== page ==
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Opinion

Rooftop Farming Amidst COVID - 19? | Interview with Sudha Subedi

05-Oct-2020

By Isha Sharma Gauli

About Sudha Subedi:

Sudha Subedi is a founder/CEO of “Youth Legend” and has been providing leadership opportunities for youths since 2014. Being a young entrepreneur, she is also a certified life coach and an environmentalist. Sudha is also a Global Catalyst(consultant) in US based company, “International Connector” where she has worked in different projects with renowned companies like Microsoft(Youth Advisor), Institute for Future, Fortune 500 company – Stubhub etc. 

All in all, Sudha is a person who is passionate about making a difference wherever she is. Recently she and her partner came up with a great initiative called “Sajilo Kaushi Kheti”. Through this article, I present you the conversations we had in an online interview regarding her new initiation.

How would you explain “rooftop farming” to someone who has little to no idea about it ?

To introduce, I would say that rooftop farming is a common practice done in the city areas specially by the urban dwellers to provide themselves with healthy organic fruits and vegetables.

In city areas the majority of the people are busy in day time jobs. So I would like to ask, Is part time effort sufficient for rooftop farming or does one have to give full time to it ?

As per my understanding, every living being requires a tad bit of care and attention. Even when you bring home an indoor plant that too needs your care. Moreover, I don't think rooftop farming is very time consuming. Yes, an individual has to invest an average 10-15 minutes per day to help the crops grow in a healthy way but one does not have to reschedule their day just because they are growing crops in their terrace. And with modern technology like drip irrigation systems, the effort required to do rooftop farming is much less.

Could you tell us about your organization and how it provides rooftop farming services?

Sajilo Kausi Kheti was started with the aim to promote sustainable cities and communities and to make rooftop farming easier and more convenient for those people who are willing to start their journey with rooftop farming. We provide different installation packages and all the products required for green roofs. 

What inspired you to get into this field of work?

I was very much into healthy eating for the past couple of months and kausi kheti became a trend once the lockdown had started. And me and my partner decided why not to take the rooftop farming to another level and make kausi kheti a new cool in the town because it does have so many benefits. We can eat fresh fruits and vegetables grown in our very own terraces or balconies which are not drenched in harmful chemicals. We become more or less engaged in taking care of the crops which is proven to be very good for our mental health and also to top it off, people from all ages can be involved in this activity.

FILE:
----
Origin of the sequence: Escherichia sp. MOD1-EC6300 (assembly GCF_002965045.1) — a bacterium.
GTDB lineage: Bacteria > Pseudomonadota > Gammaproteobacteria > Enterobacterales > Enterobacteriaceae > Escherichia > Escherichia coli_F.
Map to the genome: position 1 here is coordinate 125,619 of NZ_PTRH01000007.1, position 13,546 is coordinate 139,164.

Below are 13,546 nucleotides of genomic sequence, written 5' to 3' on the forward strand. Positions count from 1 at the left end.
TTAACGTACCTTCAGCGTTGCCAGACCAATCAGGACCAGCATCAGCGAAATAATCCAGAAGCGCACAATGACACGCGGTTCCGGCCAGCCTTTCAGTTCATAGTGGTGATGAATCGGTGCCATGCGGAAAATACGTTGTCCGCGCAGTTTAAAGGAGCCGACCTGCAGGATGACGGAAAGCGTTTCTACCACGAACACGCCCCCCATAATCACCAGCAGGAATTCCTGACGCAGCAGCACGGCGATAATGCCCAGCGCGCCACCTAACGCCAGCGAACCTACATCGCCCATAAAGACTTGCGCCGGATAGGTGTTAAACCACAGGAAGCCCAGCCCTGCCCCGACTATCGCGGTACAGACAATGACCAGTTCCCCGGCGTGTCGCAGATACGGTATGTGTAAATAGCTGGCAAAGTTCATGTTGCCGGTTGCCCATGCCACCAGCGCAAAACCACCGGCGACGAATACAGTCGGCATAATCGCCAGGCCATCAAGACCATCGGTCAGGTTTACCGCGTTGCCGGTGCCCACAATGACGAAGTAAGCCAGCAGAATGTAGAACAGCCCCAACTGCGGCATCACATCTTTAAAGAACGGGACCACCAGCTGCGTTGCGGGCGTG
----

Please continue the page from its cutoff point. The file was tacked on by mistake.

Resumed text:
Does the weight of the soil on the roof affect the house construction in any way ? 

I don’t think it is that much of an issue but you must also pay attention to how well constructed the house is. The traditional Nepali houses made out of the mud may not be suitable for green roofs with heavy drums and soil but as an alternative to that, we can install coco peats which are way less heavier than the soil. 

Economically, do you think terrace farming costs less than actually buying the fruits and vegetables on the market ?

This is actually one of the most asked questions by the people and I must say this question crossed our mind too so when we researched about it we were shocked to know that terrace farming costs way less then buying vegetables daily. For obvious reasons, when you first start farming you have to spend money for the coco peats and the soil and for installing water pipes. However, if you think of it as investing your money for long term purposes, I don't think the money factor actually is that much of an issue.

What can cities hope to get from rooftop farming, and are there any already benefiting?

Yes, certainly rooftop farming has many benefits and one of the major benefits of urban agriculture is that it reduces a city's carbon footprint. It makes an individual self-dependent and moreover it also has many social, mental, economical and physical health benefits. Its benefit could easily be noticed during this pandemic as it turned out to be a solution to challenges facing the urban food supply chain amidst COVID-19.

What are the problems that people face when doing rooftop farming ? Do you have any solutions for the problems ?

There are no such major problems people face. The problems people usually face is controlling the pests and amending the soil but these problems are very minute. But I must say that when people first start rooftop farming they don't know what they are doing in the first go so they end up spoiling the crops. The solution to this is proper guidance from people who are experienced in this field, and that is the service our organization, “Sajilo Kausi Kheti” is trying to provide.


If you want to know more about rooftop farming and different services provided by Sajilo Kausi Kheti, you can contact them on their Facebook page and their website.

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